NXT Takeover: Chicago’s theme song was called “Judas.” They tried to warn us.
The event ended with DIY processing their loss in the main event at the top of the ramp. Their ladder match against the Authors of Pain had me excitedly wondering aloud with my friend and perpetual watching partner: “How is every single match they put on better than the last?” Ciampa took Gargano’s head close to his and mouthed, so the audience at home could see, “This isn’t our moment. This is my moment.”
One partner turning on another is one of the most basic (and often predictable) wrestling storylines. But as often as the story itself can turn out to be by-the-numbers, the moment of betrayal is generally always good for a quick shock, an indicator that things are going to change, and usually, as in this case, a cliffhanger.
The moment – Ciampa throwing Gargano face-first into the Titantron was shocking and upsetting enough, but the beatdown went on for an uncomfortably long time. In fact, pictures indicate that Ciampa didn’t leave his psycho-killer perch on the announce table until after much of the audience had filed out, after Gargano was wheeled off on a stretcher.
The execution of Ciampa’s turn was a tremendous success because of two elements we’ve specifically seen before and one that felt completely unique.
When Kevin Owens first betrayed Sami Zayn – also at the end of a phenomenal NXT Takeover, in fact – the show leaned on its own fourth wall a bit, playing with the medium to fool the audience. The small corner graphic that simultaneously delivers copyright information and tells the viewer that it’s safe to shut the show off faded into view as two friends retreated up the stage and quickly faded back out as one was left lying on the floor. The production crew did the same thing with the implosion of DIY, which worked twice as well because the graphic took a while to come up in the first place. I held my breath and had just let it out when the twist came, perfectly paced.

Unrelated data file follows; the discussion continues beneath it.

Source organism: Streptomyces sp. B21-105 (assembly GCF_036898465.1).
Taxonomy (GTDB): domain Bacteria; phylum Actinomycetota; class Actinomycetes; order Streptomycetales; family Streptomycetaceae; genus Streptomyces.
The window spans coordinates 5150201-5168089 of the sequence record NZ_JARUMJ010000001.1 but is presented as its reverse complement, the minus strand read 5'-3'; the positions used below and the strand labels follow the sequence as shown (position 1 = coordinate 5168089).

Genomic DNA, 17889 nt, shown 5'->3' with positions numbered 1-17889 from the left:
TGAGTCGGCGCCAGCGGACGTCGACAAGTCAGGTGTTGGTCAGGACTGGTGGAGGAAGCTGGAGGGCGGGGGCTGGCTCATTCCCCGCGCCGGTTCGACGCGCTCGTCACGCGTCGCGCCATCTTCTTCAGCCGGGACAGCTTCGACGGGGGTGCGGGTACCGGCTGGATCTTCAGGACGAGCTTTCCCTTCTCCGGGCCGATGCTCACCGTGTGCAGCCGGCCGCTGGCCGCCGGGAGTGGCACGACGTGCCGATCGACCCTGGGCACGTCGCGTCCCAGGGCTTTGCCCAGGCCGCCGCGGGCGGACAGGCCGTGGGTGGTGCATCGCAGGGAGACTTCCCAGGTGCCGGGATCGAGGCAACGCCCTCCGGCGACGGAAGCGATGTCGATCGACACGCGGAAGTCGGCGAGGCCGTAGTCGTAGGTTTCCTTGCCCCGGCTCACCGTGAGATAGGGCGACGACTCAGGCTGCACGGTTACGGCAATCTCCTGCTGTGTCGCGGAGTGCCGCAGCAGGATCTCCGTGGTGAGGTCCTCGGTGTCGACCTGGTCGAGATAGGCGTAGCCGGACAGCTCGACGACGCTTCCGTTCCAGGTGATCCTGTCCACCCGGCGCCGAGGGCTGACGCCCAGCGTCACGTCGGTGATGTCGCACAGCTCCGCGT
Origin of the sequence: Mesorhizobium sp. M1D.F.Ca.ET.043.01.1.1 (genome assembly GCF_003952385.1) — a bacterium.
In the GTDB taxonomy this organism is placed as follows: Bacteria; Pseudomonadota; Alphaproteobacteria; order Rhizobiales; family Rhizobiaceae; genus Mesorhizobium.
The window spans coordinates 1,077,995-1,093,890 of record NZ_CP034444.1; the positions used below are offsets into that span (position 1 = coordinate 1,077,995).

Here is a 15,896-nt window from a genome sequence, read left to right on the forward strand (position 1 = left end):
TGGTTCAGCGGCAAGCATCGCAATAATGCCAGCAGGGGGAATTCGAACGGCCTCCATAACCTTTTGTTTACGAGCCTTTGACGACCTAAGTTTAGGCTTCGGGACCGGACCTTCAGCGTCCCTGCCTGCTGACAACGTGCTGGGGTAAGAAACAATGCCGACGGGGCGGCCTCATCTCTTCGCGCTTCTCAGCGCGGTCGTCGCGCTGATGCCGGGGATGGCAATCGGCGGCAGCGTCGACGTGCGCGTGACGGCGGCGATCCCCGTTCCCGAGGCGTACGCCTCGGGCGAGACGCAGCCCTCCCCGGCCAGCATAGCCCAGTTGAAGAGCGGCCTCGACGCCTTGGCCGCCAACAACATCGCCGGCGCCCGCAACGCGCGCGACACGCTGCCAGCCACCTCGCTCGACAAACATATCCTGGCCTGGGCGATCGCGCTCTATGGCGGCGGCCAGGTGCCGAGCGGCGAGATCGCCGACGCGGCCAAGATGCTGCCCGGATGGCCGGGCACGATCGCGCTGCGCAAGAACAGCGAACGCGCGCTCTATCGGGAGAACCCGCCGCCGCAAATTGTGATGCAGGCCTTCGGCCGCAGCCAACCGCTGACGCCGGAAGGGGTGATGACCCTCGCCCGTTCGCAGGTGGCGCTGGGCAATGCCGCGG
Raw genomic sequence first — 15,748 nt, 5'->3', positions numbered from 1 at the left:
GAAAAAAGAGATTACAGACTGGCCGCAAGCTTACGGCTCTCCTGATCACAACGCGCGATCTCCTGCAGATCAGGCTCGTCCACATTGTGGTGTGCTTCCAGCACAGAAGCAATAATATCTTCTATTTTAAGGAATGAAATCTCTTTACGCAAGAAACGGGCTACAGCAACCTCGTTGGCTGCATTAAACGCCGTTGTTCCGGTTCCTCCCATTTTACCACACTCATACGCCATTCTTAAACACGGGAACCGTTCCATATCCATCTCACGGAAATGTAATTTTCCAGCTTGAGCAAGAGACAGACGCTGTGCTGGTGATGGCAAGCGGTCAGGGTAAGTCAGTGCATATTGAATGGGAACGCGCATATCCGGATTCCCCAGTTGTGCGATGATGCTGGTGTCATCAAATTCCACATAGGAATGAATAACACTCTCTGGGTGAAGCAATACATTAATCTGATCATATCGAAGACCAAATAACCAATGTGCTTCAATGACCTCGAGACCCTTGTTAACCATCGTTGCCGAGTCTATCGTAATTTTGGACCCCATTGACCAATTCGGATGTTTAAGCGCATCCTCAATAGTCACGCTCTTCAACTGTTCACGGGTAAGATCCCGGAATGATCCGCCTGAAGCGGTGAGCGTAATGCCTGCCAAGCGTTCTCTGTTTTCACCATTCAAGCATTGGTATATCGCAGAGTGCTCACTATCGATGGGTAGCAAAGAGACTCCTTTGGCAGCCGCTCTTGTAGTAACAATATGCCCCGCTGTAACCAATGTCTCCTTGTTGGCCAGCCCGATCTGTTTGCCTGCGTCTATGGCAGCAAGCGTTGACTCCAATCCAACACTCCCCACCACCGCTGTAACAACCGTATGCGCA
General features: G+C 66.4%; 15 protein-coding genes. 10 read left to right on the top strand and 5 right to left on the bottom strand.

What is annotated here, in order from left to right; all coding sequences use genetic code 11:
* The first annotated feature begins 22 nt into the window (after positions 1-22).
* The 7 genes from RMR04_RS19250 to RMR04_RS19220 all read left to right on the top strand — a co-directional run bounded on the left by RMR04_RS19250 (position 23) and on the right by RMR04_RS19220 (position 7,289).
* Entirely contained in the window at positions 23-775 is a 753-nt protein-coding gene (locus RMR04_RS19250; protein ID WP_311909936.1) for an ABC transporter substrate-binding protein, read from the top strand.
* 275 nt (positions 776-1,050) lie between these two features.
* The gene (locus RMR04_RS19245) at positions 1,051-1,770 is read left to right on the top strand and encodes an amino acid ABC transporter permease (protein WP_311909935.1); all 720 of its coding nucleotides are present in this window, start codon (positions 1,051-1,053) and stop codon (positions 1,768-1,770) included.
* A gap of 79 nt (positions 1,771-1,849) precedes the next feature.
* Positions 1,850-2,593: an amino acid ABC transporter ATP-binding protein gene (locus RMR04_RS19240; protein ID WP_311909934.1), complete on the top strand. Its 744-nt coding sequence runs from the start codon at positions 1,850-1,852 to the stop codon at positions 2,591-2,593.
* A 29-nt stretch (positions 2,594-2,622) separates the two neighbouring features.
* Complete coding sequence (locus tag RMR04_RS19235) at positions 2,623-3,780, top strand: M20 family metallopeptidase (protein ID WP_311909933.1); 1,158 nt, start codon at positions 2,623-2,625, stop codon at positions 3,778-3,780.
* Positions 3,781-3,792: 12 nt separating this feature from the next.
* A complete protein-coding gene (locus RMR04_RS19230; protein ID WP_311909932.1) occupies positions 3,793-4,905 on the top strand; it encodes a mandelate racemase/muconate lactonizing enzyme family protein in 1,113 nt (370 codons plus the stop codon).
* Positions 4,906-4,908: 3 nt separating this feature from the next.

The second thing that made this turn perfect is that it was surprising, but when you think about it, DIY didn’t really have anywhere left to go. Sure, they could’ve been called up, but storyline-wise they’d really run out of things to do in NXT. I’m reminded of The Shield – the breakup came at a surprising time, but just after they’d swept Evolution. A perfect situation where a breakup was really the only place to go, but it was hard to realize until after it happened. A good twist is surprising, but inevitable, which perfectly describes Ciampa’s return to The Sicilian Psycho-Killer.
The final component in making this scene perfect was on the part of Gargano. It’s cliché, but wrestling is pretty much the epitome of it takes two to tango, and often, the role of the victim of a betrayal is just to take the punishment and act surprised. But after the perfect amount of simply doing that, Gargano, his head in Ciampa’s lap on the announce table, started reaching for his attacker’s help with a far-off look in his eyes. It was completely believable portrayal of his brain basically shutting down and going into autopilot, and as the ladder-to-the-face he took during the match can attest, “autopilot” means looking to his teammate for help. It was great character work and builds Gargano as the most sympathetic face in NXT.
Wrestling is at its best when it’s simple, but complicated. Not in the sense that there are tons of bells and whistles, but in the sense that little touches mean a lot in such a theatrical storytelling medium. “The Judas” is one of the oldest tropes in the business, but done perfectly and with the right amount of subtlety, it can be pulled off like it’s new.
Oh, and it can still work the hell out of you.
Friendship is dead and I hate Tommaso Ciampa.
Written By: Bobby Murphy (@RobertJMurph)
Image courtesy of WWE.com